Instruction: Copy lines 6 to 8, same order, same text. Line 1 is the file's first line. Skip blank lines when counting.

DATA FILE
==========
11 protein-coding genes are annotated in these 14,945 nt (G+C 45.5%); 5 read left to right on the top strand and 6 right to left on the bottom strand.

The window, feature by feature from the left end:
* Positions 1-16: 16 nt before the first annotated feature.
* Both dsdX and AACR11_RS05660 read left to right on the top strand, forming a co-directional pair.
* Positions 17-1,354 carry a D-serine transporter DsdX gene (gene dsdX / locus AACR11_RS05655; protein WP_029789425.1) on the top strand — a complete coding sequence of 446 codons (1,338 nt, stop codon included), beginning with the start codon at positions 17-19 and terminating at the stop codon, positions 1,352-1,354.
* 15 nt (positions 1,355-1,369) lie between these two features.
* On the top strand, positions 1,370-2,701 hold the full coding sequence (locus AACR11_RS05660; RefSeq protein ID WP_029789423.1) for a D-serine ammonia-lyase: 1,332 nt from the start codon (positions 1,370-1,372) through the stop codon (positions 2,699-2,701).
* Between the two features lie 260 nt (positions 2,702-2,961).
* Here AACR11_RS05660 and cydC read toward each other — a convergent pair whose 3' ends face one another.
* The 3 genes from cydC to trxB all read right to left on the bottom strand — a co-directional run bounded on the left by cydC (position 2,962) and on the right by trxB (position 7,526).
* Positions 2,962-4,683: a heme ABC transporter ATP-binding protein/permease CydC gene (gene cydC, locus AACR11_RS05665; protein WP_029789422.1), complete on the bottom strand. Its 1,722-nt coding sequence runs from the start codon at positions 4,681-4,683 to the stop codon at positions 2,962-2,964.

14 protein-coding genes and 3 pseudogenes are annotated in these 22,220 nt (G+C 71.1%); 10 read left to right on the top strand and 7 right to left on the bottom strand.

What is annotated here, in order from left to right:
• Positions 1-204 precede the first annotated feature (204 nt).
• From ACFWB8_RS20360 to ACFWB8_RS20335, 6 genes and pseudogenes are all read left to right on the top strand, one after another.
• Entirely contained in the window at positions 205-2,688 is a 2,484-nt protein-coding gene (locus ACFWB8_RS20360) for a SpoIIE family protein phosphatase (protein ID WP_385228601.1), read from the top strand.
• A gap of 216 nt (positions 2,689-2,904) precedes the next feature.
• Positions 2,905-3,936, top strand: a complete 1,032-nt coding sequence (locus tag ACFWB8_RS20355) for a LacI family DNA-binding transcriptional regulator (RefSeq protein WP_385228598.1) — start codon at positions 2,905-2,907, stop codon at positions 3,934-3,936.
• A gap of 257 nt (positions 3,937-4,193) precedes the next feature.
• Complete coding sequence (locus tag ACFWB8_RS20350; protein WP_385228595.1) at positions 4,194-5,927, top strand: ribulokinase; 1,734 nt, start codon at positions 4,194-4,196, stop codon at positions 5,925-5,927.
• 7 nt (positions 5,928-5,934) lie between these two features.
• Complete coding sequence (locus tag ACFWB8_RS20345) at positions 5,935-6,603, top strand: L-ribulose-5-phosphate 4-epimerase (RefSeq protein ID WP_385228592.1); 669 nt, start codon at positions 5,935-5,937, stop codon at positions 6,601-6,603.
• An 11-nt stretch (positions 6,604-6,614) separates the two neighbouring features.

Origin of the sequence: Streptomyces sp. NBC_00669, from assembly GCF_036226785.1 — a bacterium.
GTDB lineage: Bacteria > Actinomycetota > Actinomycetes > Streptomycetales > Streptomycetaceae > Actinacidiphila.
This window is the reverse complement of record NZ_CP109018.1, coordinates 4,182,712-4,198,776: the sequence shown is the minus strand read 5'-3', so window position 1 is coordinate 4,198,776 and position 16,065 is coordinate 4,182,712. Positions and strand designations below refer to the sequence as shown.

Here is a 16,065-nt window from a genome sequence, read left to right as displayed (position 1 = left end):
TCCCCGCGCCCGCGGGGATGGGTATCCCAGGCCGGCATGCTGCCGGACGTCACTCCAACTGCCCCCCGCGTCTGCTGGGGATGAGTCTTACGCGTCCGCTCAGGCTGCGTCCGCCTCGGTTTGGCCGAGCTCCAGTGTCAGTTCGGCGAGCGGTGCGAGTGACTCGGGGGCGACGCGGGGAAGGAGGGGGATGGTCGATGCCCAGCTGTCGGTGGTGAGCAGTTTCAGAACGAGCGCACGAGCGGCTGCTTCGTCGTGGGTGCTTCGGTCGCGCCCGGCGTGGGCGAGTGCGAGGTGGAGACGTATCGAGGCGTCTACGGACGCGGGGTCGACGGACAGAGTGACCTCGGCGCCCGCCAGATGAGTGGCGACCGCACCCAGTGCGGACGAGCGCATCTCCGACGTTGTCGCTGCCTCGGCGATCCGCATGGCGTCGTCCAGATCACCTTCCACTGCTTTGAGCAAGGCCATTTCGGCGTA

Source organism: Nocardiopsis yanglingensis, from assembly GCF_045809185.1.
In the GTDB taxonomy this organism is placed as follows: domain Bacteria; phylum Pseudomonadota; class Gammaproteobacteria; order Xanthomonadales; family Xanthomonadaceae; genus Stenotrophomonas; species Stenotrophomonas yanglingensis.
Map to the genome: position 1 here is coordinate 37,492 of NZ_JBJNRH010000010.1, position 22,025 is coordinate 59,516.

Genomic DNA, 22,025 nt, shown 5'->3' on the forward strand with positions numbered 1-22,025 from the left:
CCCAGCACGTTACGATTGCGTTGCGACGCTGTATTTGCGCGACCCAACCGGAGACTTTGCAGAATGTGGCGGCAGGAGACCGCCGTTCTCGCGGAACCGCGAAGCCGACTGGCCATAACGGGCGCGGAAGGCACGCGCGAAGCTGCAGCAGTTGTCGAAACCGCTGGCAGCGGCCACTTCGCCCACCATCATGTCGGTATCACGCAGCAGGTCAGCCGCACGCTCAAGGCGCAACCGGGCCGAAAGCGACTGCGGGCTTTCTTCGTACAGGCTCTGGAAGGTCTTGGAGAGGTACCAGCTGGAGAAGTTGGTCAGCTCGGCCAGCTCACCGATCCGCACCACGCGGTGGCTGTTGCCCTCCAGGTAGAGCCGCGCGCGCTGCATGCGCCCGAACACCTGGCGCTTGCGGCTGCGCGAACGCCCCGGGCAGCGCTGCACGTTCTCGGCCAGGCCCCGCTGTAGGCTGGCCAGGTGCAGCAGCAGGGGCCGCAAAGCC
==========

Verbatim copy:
* 15 nt (positions 1,355-1,369) lie between these two features.
* On the top strand, positions 1,370-2,701 hold the full coding sequence (locus AACR11_RS05660; RefSeq protein ID WP_029789423.1) for a D-serine ammonia-lyase: 1,332 nt from the start codon (positions 1,370-1,372) through the stop codon (positions 2,699-2,701).
* Between the two features lie 260 nt (positions 2,702-2,961).